Not too long ago, Howard Maier picked up a copy of the World Almanac and discovered something curious: Under the narrow definition of Cuyahoga, Geauga, Lake, Lorain, Medina, Portage and Summit counties, there are more independent territories in this part of the state (225) than countries in the rest of the world (202).
This realization put Maier's job as the executive director of the Northeast Ohio Areawide Coordinating Agency (NOACA) into a new perspective. Since 1968, NOACA has been one of the few organizations focused on regional planning, predominately transportation. And over those 40 years, the federally funded Metropolitan Planning Organization quietly went about its business of helping cities, villages and townships in its member counties — Cuyahoga, Geauga, Lake, Lorain, Medina — build and improve roads, bridges, streetscapes, traffic signals and public transportation.
Without much notice, NOACA has helped these large and small governments reach across city and, in some cases, county borders to collaborate, sharing multiple communities' funds on multimillion-dollar projects.
But it wasn't until this summer when a controversial agreement was reached on the construction of an interchange off Interstate 90 in Avon in Lorain County that some started to question the purpose of NOACA and if it is working in the best interests of the region. Some insiders say it's a crucial organization for economic development and planning, while others, especially those involved in the interchange agreement, say the organization's 38-member governing board stands in the way of regionalism.
"[The agreement] weakened NOACA, the way it was done," charges Avon Mayor Jim Smith. "The thing that took over the interchange is the distrust. I think it pushed regionalism farther apart."
According to Avon officials, the NOACA board is less interested in regional development than maintaining a status quo of mediocrity. "The very first meeting we had [with NOACA] we were told that this was going to be a very contentious project," says Jim Piazza, Avon's planning commissioner. "That it was going to be difficult because it's outside of the core."
Wielding a weighted vote on the governing board, Cuyahoga County and the city of Cleveland will oppose any project that could potentially strengthen outlying suburbs, Smith says. "They don't want to have to compete. If you want park benches and flower baskets, NOACA will give it to you. If you want improvements to make you competitive, you won't get it or you will have to jump through every hoop known to man."
The Avon project faced hurtles at every step, from long-term paperwork delays to the final controversial revenue-sharing agreement, which Smith likens to a ransom. "The gun was at our heads," he says.
The fallout from the interchange has been significant. Many involved in the matter say the project was a necessary step toward regionalism. But with Lorain and Medina counties vocal over their disappointment at how the NOACA board proceeded, the issue may have fractured the spirit of regional collaboration.
"The only thing this has done is make a lot of people skeptical," Smith says. "I don't know if there were enough positives to come out of this that would justify the negative."
Maier tries to stay out of controversy. He doesn't vote on any of the issues before NOACA, although Maier, who joined the organization in 1988, has to see the projects through to fruition, which usually take years to complete.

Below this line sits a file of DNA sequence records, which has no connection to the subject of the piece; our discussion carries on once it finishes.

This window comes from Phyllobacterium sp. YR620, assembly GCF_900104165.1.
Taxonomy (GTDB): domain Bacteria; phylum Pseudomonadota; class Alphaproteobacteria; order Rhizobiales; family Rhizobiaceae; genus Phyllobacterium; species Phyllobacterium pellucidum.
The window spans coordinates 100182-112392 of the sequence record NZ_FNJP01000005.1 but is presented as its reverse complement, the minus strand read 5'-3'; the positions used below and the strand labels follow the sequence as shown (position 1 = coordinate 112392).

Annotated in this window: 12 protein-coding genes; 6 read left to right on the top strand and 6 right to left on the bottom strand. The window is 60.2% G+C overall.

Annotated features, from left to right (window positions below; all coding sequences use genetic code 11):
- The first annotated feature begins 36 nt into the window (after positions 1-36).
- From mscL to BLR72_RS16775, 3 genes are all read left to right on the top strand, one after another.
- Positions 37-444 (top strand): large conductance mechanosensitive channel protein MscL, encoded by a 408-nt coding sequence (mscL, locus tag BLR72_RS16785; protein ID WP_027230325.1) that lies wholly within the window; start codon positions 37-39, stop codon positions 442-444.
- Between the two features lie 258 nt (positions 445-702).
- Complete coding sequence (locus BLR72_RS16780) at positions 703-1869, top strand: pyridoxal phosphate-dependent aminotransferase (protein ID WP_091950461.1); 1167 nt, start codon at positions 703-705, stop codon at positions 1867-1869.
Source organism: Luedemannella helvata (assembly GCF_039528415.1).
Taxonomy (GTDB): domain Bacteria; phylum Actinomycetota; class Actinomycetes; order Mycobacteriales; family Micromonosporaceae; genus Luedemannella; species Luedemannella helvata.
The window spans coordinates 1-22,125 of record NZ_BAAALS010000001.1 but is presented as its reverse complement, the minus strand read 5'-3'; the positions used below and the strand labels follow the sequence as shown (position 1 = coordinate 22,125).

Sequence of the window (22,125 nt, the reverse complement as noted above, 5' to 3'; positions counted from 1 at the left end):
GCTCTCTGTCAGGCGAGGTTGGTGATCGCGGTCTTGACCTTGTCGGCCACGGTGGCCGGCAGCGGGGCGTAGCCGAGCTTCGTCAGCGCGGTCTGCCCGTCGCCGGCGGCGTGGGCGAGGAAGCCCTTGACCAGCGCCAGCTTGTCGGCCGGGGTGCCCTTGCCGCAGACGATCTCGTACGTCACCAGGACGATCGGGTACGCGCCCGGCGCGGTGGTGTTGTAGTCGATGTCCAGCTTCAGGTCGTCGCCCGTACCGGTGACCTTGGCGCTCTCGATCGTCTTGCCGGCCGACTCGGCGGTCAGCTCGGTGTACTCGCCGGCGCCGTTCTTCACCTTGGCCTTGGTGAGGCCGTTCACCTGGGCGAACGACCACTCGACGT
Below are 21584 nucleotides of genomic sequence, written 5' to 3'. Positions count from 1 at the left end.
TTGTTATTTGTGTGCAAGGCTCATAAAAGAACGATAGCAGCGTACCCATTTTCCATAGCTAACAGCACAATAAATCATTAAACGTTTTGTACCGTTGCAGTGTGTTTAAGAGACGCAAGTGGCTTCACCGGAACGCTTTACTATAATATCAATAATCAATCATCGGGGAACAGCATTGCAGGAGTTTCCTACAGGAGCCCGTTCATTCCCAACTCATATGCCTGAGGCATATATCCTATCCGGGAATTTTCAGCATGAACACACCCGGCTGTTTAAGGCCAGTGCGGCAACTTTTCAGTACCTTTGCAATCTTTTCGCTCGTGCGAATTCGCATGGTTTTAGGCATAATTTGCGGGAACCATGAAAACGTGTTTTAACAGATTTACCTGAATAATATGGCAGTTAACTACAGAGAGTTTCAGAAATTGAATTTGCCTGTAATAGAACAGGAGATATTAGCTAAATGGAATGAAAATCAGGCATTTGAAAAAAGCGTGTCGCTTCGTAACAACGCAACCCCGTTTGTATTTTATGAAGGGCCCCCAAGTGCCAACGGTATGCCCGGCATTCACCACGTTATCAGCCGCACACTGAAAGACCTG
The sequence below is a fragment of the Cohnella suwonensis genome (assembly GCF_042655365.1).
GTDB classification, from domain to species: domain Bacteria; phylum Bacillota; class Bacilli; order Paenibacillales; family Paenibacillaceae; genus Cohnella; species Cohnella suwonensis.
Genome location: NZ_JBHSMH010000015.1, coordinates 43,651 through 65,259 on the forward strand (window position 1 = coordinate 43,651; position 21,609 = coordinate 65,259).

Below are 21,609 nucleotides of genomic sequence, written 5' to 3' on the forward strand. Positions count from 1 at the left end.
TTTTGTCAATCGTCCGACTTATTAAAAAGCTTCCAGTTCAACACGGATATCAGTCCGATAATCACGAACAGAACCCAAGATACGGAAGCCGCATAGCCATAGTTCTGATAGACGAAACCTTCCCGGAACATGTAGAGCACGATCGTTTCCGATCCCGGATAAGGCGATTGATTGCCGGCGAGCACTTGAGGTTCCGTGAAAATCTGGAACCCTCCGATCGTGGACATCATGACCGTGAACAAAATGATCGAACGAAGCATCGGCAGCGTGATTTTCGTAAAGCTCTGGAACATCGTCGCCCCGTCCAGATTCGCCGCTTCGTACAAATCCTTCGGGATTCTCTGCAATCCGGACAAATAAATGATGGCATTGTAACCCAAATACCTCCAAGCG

For example, NOACA has been involved with the Euclid Corridor project since it was first discussed in the 1970s and also has been involved in the construction plans for a new inner belt in downtown Cleveland, major portions of which won't begin until at least 2010.
"It's curious to me why this project had such a high profile compared to some of the other ones," Maier says of the agreement to create an on-and-off ramp to I-90 at Nagel Road in Avon — one of the fastest-growing cities in Northeast Ohio — but is by no means one of the largest projects for NOACA. "I think you could say there is a certain symbolism attached to a project like this that goes way beyond what we've typically dealt with."
The Avon project was just one of the dozen or more projects that NOACA touches throughout a typical year. Although its annual budget is only approximately $6.2 million, NOACA invests $30 million to $40 million a year of state and federal money on projects, mostly focused on transportation and land use. On NOACA's 20-year transportation plan, which is updated every four years, there are hundreds of proposed projects.
"We provide assistance to the board and our technical committees so they're able to do their work," says Maier, who manages 40 full- and part-time staff members. "The board is the ultimate decision maker. The board sets the policy, and our job is to be supportive and helpful."
NOACA's governing board is made up of county and city officials from its five member counties. Due to Cuyahoga County's population, its governing board members' votes are weighted if there is a tie or stalemate, but the board usually reaches a consensus, Maier says.
NOACA is a Metropolitan Planning Organization (MPO), of which there are more than 390 across the country and 16 in Ohio. The creation of MPOs dates back to the passage of the Federal Aid Highway Act of 1962, which funded highway construction that allowed Americans to depart the central cities for the suburbs. During this mass exodus, the federal government ruled that urbanized areas with a population of 50,000 or more should have a "continuing, comprehensive and cooperative" transportation planning process. Across the country, there are MPOs for multicounty areas or just within cities.
By the Numbers
5 Counties: Cuyahoga, Geauga, Lake, Lorain and Medina
2,005 square miles
2,890 miles of federal roadway